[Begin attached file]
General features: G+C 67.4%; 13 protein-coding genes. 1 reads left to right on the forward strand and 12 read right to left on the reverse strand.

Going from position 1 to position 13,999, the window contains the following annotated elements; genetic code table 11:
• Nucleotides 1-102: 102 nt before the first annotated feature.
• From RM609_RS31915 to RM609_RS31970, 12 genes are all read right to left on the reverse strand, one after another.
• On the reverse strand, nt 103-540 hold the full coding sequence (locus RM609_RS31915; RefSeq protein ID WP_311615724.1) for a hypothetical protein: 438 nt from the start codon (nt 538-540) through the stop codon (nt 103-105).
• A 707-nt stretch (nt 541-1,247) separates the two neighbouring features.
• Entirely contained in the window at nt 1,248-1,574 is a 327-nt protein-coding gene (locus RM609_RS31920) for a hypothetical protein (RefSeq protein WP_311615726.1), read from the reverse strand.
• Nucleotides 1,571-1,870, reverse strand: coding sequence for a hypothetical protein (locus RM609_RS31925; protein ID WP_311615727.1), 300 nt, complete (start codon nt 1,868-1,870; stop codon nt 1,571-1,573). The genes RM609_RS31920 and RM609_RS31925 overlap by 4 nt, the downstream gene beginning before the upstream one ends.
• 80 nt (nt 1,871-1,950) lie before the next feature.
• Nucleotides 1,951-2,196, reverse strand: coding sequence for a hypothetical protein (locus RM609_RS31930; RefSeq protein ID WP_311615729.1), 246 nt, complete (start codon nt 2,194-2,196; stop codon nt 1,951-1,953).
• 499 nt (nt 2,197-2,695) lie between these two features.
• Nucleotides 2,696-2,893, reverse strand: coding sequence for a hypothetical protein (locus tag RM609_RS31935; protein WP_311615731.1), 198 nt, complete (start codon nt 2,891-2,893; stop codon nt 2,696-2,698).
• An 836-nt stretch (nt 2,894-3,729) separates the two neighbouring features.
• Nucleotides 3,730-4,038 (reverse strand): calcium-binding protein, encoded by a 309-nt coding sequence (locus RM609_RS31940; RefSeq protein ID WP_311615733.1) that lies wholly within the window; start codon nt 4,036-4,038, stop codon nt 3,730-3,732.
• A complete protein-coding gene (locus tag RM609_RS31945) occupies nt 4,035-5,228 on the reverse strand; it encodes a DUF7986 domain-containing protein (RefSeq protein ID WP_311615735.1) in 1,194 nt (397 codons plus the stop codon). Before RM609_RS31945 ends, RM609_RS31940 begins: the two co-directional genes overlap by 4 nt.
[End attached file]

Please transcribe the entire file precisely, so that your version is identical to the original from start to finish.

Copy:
General features: G+C 67.4%; 13 protein-coding genes. 1 reads left to right on the forward strand and 12 read right to left on the reverse strand.

Going from position 1 to position 13,999, the window contains the following annotated elements; genetic code table 11:
• Nucleotides 1-102: 102 nt before the first annotated feature.
• From RM609_RS31915 to RM609_RS31970, 12 genes are all read right to left on the reverse strand, one after another.
• On the reverse strand, nt 103-540 hold the full coding sequence (locus RM609_RS31915; RefSeq protein ID WP_311615724.1) for a hypothetical protein: 438 nt from the start codon (nt 538-540) through the stop codon (nt 103-105).
• A 707-nt stretch (nt 541-1,247) separates the two neighbouring features.
• Entirely contained in the window at nt 1,248-1,574 is a 327-nt protein-coding gene (locus RM609_RS31920) for a hypothetical protein (RefSeq protein WP_311615726.1), read from the reverse strand.
• Nucleotides 1,571-1,870, reverse strand: coding sequence for a hypothetical protein (locus RM609_RS31925; protein ID WP_311615727.1), 300 nt, complete (start codon nt 1,868-1,870; stop codon nt 1,571-1,573). The genes RM609_RS31920 and RM609_RS31925 overlap by 4 nt, the downstream gene beginning before the upstream one ends.
• 80 nt (nt 1,871-1,950) lie before the next feature.
• Nucleotides 1,951-2,196, reverse strand: coding sequence for a hypothetical protein (locus RM609_RS31930; RefSeq protein ID WP_311615729.1), 246 nt, complete (start codon nt 2,194-2,196; stop codon nt 1,951-1,953).
• 499 nt (nt 2,197-2,695) lie between these two features.
• Nucleotides 2,696-2,893, reverse strand: coding sequence for a hypothetical protein (locus tag RM609_RS31935; protein WP_311615731.1), 198 nt, complete (start codon nt 2,891-2,893; stop codon nt 2,696-2,698).
• An 836-nt stretch (nt 2,894-3,729) separates the two neighbouring features.
• Nucleotides 3,730-4,038 (reverse strand): calcium-binding protein, encoded by a 309-nt coding sequence (locus RM609_RS31940; RefSeq protein ID WP_311615733.1) that lies wholly within the window; start codon nt 4,036-4,038, stop codon nt 3,730-3,732.
• A complete protein-coding gene (locus tag RM609_RS31945) occupies nt 4,035-5,228 on the reverse strand; it encodes a DUF7986 domain-containing protein (RefSeq protein ID WP_311615735.1) in 1,194 nt (397 codons plus the stop codon). Before RM609_RS31945 ends, RM609_RS31940 begins: the two co-directional genes overlap by 4 nt.